Child #2’s books (age 12, going into 7th grade in the fall):
- Anne of Green Gables by L.M. Montgomery
- Life as We Knew It by Susan Pfeffer
- The Kill Order by James Dashner
- Because of Mr. Terupt by Rob Buyea
- Out of My Mind by Sharon M. Draper
- The Perfect Fool by Bethany Zohner Herbert
- Summer of the Monkeys by Wilson Rawls
My middle daughter is much less picky about the genre of books she reads, while my oldest likes to stick with fantasy/dystopian type books. My middle just loves everything! However, she has gotten into the dystopian genre more this past year because she read both The Maze Runner and The Hunger Games series. The Maze Runner was in her older sister’s summer book bin last year, and she stole it pretty quickly after my oldest read it. She then read the next two books within a matter of days and has been waiting to read the prequel: The Kill Order forever. Our library had a long waiting list to get it, and the bookstore was always out when she wanted to buy it with her own money, so I know she’ll squeal with glee when she sees it in her bin this year. (If you know her, you know that she really does squeal with glee, and I’m not making that up at all!)
Speaking of how she squeals with glee, of all my children, this one reminds me most of Anne Shirley. I decided she absolutely MUST read Anne of Green Gables this year. I think she will adore it and find a lot in common with Anne.
Life as We Knew It is another apocalyptic sort of read that I know she will really enjoy. Out of My Mind and Because of Mr. Terupt were both on several lists as being some of the best middle grade books of 2014, so I purchased them for her this summer. They both look like they have a lot of great content and good discussion material, which I am excited about.
The Perfect Fool is a book I recently reviewed (to read the review, click here: The Perfect Fool Book Review), and it is just up her alley. It’s fun, funny, sarcastic, witty, and also has a depth to it. She’ll really enjoy it, I think.
Finally, The Summer of the Monkeys is one of my beloved favorites from when I was around her age, so I threw it in. It’s by the same author that wrote Where the Red Fern Grows, but it’s not quite such a tear jerker!
Child #3’s books (turning 9 in July, will be in 4th grade in the fall):
- Wonder by R.J. Palacio
- Harriet the Spy by Louise Fitzhugh
- Tales of a Fourth Grade Nothing by Judy Blume
- Almost Super by Marion Jensen
- The One and Only Ivan by Katherine Applegate
- A Long Walk to Water by Linda Sue Park
- The BFG by Roald Dahl
Of all my children, my youngest is the one who has a harder time with reading. She’s an excellent reader, but she doesn’t have the patience to really sit still and read books. I’m planning on reading The One and Only Ivan (the story of a gorilla living in a shopping mall) out loud with her this summer, so she can do other things with her hands and body while I’m reading. Depending on when we finish that, I may read some of the others to her as well.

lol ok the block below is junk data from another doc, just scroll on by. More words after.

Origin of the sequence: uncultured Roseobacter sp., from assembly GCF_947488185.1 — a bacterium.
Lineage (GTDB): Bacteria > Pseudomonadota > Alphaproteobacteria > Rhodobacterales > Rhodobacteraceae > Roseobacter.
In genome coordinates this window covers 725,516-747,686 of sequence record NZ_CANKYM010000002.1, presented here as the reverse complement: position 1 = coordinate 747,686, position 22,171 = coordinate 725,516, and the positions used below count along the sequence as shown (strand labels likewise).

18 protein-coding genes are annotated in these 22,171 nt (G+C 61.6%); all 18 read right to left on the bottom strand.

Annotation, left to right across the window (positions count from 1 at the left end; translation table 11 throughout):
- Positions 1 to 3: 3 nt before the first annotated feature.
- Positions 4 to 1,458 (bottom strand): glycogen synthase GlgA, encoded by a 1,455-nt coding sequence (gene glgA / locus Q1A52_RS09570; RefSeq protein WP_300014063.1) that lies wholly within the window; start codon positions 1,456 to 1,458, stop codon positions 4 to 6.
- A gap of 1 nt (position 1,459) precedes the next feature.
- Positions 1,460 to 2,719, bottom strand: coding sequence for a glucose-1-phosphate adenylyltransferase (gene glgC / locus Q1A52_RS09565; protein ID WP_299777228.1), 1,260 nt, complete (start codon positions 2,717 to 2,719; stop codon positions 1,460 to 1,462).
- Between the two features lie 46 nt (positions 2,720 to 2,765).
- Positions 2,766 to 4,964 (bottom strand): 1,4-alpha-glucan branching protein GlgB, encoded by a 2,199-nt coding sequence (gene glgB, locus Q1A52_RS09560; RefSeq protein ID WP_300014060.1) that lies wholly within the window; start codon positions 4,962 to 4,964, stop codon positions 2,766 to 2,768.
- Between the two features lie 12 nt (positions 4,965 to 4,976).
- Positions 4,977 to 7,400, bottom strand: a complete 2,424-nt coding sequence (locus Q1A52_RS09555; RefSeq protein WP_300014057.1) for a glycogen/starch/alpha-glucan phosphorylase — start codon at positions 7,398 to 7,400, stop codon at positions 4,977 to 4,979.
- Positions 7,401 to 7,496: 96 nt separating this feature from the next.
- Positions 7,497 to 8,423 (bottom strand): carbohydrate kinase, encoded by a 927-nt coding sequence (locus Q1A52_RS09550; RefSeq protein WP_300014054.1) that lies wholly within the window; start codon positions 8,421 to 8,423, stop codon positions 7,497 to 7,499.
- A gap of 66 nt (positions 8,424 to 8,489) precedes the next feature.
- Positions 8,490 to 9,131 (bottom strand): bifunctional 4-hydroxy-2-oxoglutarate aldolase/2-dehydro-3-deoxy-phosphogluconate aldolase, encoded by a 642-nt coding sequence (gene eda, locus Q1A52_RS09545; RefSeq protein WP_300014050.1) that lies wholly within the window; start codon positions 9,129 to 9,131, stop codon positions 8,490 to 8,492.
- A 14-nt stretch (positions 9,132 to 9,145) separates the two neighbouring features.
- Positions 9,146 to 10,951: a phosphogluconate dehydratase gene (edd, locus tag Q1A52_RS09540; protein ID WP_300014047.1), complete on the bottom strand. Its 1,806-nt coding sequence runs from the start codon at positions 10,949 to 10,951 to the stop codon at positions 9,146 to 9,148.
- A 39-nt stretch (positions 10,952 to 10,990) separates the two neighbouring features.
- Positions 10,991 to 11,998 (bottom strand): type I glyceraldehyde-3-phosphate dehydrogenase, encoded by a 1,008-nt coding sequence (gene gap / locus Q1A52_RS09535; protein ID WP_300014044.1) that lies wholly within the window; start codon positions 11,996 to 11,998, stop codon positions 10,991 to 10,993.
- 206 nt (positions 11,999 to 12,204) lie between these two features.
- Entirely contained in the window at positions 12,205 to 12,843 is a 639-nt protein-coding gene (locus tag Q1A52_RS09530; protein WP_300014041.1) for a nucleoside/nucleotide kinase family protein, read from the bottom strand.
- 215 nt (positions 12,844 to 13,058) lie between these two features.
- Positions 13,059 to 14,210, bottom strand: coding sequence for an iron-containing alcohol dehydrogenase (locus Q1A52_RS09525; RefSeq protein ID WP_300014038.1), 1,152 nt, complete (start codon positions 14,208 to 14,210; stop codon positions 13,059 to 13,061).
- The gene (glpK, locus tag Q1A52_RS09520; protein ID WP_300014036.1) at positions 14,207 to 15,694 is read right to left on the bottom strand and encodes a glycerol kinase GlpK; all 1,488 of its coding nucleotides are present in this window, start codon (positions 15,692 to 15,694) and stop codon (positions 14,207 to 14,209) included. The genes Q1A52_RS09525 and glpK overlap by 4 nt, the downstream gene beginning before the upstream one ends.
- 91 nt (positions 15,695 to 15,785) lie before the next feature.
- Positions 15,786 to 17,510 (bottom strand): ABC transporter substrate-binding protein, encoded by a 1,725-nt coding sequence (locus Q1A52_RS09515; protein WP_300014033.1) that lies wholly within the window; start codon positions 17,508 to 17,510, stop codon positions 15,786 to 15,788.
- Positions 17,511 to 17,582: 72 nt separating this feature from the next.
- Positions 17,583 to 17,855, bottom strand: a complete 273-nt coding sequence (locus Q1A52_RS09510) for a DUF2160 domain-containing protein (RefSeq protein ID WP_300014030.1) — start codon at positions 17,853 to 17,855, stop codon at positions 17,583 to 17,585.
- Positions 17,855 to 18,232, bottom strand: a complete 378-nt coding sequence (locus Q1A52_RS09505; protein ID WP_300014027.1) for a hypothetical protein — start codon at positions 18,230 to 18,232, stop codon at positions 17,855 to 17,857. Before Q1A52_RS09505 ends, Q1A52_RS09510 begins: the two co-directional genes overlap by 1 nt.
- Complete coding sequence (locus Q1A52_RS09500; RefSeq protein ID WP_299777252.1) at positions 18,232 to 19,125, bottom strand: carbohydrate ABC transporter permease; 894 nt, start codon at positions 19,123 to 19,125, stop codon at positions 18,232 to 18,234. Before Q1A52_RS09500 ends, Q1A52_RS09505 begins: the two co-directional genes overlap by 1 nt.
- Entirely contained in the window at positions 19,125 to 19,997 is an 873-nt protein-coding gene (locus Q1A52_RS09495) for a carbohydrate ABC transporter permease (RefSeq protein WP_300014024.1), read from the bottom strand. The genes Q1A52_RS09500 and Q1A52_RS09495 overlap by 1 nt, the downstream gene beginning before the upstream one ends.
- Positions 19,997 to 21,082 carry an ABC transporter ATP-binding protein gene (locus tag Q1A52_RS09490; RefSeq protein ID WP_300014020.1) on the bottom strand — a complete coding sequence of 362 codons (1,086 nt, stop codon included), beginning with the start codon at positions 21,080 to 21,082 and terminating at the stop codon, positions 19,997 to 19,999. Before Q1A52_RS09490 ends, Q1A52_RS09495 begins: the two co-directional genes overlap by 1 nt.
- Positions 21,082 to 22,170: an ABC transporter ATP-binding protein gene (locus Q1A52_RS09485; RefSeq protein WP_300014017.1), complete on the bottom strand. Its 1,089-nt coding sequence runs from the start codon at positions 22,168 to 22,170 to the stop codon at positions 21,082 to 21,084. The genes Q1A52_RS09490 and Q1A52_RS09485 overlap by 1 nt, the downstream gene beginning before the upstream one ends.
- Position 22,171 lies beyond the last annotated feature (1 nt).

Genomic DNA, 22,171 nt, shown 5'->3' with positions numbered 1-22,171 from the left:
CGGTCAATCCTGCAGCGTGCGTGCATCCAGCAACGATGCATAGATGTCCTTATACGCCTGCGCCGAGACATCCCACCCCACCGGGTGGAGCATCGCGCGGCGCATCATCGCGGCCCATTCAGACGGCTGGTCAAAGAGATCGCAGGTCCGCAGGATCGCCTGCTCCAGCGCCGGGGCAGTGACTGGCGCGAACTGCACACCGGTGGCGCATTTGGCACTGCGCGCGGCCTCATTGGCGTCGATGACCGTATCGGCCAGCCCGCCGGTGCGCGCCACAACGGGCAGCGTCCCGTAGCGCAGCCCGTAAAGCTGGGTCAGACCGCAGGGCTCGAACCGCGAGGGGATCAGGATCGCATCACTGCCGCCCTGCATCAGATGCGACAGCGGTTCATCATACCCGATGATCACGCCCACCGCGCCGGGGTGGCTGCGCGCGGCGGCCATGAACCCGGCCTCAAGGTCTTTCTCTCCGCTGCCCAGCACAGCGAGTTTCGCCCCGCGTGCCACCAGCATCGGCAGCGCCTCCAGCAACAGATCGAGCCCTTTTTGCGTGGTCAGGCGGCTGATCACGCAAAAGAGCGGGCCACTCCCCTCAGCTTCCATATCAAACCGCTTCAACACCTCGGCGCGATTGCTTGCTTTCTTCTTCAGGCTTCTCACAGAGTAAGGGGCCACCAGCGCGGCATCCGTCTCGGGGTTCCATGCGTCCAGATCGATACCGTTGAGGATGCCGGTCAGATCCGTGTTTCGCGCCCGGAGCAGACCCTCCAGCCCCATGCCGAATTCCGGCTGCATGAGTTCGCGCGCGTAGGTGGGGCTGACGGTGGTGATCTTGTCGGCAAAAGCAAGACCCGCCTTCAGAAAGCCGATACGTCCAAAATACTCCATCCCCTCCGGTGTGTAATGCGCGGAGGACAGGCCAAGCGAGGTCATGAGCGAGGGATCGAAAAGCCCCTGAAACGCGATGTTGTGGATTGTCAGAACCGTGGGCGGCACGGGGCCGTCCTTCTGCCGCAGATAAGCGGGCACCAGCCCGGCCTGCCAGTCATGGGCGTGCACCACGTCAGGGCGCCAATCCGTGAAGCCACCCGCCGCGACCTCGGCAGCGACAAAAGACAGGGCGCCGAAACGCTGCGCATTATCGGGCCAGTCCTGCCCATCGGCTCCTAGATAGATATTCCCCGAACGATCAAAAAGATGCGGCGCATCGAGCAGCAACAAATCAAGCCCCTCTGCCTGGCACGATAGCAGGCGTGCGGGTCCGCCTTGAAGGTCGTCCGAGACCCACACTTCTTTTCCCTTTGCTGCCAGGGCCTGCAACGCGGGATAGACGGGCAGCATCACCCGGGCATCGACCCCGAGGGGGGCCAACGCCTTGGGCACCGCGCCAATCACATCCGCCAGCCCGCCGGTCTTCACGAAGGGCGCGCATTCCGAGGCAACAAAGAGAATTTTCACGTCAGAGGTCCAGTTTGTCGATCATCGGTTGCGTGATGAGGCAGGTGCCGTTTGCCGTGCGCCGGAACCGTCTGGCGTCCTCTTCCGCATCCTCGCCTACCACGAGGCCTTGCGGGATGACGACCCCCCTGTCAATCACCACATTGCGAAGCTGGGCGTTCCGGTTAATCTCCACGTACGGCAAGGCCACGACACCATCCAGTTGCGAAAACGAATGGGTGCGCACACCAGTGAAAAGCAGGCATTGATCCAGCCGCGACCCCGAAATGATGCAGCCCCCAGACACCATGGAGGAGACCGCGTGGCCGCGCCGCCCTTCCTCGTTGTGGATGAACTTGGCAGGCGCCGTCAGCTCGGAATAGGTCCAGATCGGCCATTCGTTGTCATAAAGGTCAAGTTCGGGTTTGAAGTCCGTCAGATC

Wonder is an amazing book and I want all my kids to read it. My youngest is old enough for it this year, so it’s in her bin. My middle daughter loved it so much, she did her summer book club about it a few years ago. (To read about that book club and all the activities we did, click here: Wonder Book Club).
Harriet the Spy, The BFG, and Tales of a Fourth Grade Nothing are all my own childhood favorites, and they were on our shelves. Since she’s going to be a fourth grader, I thought she’d get a kick out of Tales of a Fourth Grade Nothing, and I think Harriet is a character she’ll really relate to. And who doesn’t love The BFG? Nobody, that’s who.
Almost Super just won the Whitney Award for best middle grade book of 2014. When I saw it, I totally judged it by its cover and ordered it for my youngest. I’ve looked through it a bit and know she’ll enjoy it, though!
Finally, A Long Walk to Water is a more serious read. I wanted her to have at least a couple like that in her bin. It’s nice and short, though, and I hope she’ll learn a lot about how children in other parts of the world (namely Africa) live, and how blessed she is to have such easy access to life necessities such as water.
To find out HOW I choose summer reading for the girls, click here: How to Choose Summer Reading for Your Children
To find our reading lists from past years, summer book club for kids, reading crafts and incentives, and more, click here: Summer Reading for Kids
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We don't have any particular traditions, but I'd like to start some.
lazybones344 at gmail dot com
I always cook my mom a special lunch or breakfast (depending on our plans for the day) on mothers day. Its always something unique and something I know everyone else probably wouldn't like. My mom doesn't really cook, but she loves to eat delicious homemade food! Its our special tradition
addictedtorodeo at gmail dot com
I loved Code Name Verity, too! Have you read the follow up book Rose Under Fire? I started it, but had to take a break from WWII fiction and reach for something lighter for a while.